IBM launches operation software package for cities
IBM's plan is to take its software used in various projects---Rio, Memphis and New York to name a few---and integrate them into one system dubbed the IBM Intelligent Operations Center for Smarter Cities.
IBM on Monday will outline plans to integrate its various applications for cities into one offering as it attempts to tap into a growing market.
In many respects, Big Blue is following the money. IDC reckons that information technology upgrades for cities will be worth $57 billion in 2014, up from $34 billion in 2011.
These cities are struggling with budget and infrastructure constraints as well as an influx of residents. IBM's plan is to take its software used in various projects---Rio, Memphis and New York to name a few---and integrate them into one system dubbed the IBM Intelligent Operations Center for Smarter Cities.
Wonky name aside, IBM move makes sense. The components of the operations center break down like this:
Public safety: IBM is providing analysis tools for public safety workers and first responders. Big Blue is aggregating intelligence from video, sensors, database and networks for better coordination.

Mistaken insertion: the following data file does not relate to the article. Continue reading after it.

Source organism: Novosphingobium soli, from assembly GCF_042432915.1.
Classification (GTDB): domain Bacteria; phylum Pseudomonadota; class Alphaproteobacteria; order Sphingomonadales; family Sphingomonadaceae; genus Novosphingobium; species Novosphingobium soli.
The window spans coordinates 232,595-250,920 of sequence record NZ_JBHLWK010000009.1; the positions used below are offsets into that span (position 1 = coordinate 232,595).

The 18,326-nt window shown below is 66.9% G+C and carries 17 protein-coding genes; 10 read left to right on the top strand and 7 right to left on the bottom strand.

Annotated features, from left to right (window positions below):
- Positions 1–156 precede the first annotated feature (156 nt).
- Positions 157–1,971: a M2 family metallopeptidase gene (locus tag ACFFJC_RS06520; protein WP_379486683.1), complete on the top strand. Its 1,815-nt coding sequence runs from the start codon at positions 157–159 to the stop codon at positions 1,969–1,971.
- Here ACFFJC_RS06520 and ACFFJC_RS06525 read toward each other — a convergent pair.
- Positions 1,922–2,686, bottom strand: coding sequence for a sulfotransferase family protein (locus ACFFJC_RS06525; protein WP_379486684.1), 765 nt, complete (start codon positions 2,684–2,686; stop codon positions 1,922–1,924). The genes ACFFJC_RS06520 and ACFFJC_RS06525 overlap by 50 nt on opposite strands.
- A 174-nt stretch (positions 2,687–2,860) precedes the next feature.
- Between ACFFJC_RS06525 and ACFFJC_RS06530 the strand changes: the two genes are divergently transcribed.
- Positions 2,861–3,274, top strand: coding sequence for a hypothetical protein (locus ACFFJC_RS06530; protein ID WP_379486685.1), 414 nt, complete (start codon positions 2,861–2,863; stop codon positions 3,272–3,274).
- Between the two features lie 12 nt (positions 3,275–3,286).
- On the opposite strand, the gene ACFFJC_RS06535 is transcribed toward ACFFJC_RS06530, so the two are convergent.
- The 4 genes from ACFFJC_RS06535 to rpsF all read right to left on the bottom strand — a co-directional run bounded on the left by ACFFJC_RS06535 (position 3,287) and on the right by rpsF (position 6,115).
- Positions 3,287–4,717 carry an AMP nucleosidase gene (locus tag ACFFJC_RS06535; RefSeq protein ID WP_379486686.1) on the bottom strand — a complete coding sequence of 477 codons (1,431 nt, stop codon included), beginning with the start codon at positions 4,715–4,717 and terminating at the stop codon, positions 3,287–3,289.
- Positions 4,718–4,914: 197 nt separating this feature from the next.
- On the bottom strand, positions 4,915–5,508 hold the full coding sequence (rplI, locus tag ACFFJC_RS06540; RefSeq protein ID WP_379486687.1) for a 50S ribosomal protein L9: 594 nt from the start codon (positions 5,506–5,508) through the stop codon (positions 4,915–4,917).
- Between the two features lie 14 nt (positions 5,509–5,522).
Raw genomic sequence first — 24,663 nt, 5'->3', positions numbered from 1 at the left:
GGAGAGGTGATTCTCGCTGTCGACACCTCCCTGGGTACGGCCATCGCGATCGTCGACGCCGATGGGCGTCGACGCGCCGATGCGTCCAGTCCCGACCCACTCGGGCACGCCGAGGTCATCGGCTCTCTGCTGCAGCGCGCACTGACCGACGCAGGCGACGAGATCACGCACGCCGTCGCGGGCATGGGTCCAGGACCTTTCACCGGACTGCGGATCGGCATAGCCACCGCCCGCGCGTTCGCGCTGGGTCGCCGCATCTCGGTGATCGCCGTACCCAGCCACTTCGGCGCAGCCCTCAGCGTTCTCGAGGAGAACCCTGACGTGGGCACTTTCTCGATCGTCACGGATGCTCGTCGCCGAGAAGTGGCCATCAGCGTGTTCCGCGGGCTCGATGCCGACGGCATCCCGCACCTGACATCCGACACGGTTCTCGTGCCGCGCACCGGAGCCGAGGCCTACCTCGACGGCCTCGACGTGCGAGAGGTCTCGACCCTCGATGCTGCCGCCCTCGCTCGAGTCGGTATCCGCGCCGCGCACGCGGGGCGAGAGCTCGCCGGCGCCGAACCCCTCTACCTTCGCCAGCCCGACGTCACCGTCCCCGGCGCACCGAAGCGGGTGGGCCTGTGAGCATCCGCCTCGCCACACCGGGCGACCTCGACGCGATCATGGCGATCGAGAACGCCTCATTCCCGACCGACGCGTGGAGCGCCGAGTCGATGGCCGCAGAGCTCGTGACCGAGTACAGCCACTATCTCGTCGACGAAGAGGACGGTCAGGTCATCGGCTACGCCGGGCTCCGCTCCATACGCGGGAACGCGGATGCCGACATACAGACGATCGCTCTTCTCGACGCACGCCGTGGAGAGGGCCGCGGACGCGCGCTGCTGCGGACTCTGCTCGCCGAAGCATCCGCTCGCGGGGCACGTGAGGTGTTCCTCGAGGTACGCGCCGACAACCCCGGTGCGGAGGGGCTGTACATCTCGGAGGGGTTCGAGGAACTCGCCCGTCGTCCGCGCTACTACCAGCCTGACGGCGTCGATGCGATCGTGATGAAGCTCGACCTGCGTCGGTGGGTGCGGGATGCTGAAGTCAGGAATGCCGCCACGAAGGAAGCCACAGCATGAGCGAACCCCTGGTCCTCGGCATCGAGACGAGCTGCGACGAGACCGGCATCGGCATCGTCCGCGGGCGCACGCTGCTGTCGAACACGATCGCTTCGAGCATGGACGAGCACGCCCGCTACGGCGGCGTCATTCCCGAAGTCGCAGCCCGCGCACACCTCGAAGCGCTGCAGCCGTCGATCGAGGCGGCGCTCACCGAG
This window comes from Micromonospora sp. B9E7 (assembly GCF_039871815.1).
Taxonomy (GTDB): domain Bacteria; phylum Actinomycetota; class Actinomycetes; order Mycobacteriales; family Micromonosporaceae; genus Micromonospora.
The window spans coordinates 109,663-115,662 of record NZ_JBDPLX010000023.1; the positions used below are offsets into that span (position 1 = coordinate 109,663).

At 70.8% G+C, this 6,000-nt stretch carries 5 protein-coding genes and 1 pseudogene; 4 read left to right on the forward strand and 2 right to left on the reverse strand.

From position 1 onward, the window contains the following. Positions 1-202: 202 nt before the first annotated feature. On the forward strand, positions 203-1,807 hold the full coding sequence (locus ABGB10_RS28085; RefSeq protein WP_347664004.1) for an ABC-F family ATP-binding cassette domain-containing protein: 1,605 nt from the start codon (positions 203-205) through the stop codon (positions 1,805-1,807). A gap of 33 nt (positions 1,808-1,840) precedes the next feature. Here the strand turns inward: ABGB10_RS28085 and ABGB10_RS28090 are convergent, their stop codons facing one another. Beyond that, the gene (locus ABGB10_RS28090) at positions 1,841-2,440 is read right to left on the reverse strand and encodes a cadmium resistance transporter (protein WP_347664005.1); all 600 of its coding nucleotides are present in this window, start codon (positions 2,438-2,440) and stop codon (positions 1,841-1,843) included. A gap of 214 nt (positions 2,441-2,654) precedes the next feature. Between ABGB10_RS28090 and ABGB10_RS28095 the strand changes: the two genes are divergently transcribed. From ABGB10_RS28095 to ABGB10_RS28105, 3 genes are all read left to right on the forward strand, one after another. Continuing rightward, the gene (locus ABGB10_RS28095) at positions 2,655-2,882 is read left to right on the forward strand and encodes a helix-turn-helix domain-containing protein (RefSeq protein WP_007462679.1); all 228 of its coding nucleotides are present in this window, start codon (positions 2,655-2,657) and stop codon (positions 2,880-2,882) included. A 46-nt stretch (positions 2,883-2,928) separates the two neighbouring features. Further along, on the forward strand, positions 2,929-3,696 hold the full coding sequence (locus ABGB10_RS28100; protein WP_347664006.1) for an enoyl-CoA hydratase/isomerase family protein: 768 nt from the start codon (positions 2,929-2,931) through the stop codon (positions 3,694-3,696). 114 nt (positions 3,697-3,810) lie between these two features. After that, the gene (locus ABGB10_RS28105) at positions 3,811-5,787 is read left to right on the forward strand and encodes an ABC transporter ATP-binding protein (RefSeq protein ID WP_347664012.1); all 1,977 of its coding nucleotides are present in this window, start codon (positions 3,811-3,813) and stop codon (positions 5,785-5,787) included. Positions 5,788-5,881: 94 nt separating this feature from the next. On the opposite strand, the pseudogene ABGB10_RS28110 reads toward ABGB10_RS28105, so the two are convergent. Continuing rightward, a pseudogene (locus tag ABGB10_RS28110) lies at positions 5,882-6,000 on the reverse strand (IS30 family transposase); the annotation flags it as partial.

Transportation: This component analyzes traffic patterns and allows officials to anticipate disruptions.
Water: The operations system for cities will use geospatial data to find problem areas in the water system and track infrastructure issues.
These components have an analytics woven throughout them. IBM will deliver these tools under a licensing format, but plan to offer a software as a service version at some point in the future. Pricing wasn't disclosed, but will depend on size of city, number of users and the components in use.
Chris O'Connor, vice president of IBM industry solutions engineering, said the operations system is designed to create a single product that can address cities of all sizes. O'Connor added that cities didn't have to add sensors or tracking tools for these systems to work.
"Most cities already have digital information overflow with hundreds of cameras, deployed meters and data from different sources," he said.
The system is flexible enough to provide dashboards for the mayor of a city as well as workers in the field. "We see adoption in two categories---around individual departments and divisions and a larger initiative or program," said O'Connor.